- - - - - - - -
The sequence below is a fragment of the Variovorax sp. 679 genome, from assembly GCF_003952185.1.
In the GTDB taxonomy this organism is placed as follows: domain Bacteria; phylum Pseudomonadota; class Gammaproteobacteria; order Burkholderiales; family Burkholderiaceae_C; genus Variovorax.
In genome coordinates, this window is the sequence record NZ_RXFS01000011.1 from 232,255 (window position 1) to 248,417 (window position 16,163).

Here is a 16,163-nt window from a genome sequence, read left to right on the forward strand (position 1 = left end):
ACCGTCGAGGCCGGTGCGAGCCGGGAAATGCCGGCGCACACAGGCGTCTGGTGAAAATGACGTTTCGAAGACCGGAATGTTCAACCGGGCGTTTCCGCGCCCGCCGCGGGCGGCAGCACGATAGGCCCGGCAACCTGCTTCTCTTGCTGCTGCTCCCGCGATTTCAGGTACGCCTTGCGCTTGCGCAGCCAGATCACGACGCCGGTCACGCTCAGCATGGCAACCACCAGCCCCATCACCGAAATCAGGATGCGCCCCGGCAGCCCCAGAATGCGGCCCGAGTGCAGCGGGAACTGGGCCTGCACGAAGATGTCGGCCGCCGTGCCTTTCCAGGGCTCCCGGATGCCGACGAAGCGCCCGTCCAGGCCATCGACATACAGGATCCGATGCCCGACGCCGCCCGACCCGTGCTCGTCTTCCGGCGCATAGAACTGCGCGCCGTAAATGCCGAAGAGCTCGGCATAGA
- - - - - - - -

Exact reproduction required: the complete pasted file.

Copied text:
The sequence below is a fragment of the Variovorax sp. 679 genome, from assembly GCF_003952185.1.
In the GTDB taxonomy this organism is placed as follows: domain Bacteria; phylum Pseudomonadota; class Gammaproteobacteria; order Burkholderiales; family Burkholderiaceae_C; genus Variovorax.
In genome coordinates, this window is the sequence record NZ_RXFS01000011.1 from 232,255 (window position 1) to 248,417 (window position 16,163).

Here is a 16,163-nt window from a genome sequence, read left to right on the forward strand (position 1 = left end):
ACCGTCGAGGCCGGTGCGAGCCGGGAAATGCCGGCGCACACAGGCGTCTGGTGAAAATGACGTTTCGAAGACCGGAATGTTCAACCGGGCGTTTCCGCGCCCGCCGCGGGCGGCAGCACGATAGGCCCGGCAACCTGCTTCTCTTGCTGCTGCTCCCGCGATTTCAGGTACGCCTTGCGCTTGCGCAGCCAGATCACGACGCCGGTCACGCTCAGCATGGCAACCACCAGCCCCATCACCGAAATCAGGATGCGCCCCGGCAGCCCCAGAATGCGGCCCGAGTGCAGCGGGAACTGGGCCTGCACGAAGATGTCGGCCGCCGTGCCTTTCCAGGGCTCCCGGATGCCGACGAAGCGCCCGTCCAGGCCATCGACATACAGGATCCGATGCCCGACGCCGCCCGACCCGTGCTCGTCTTCCGGCGCATAGAACTGCGCGCCGTAAATGCCGAAGAGCTCGGCATAGA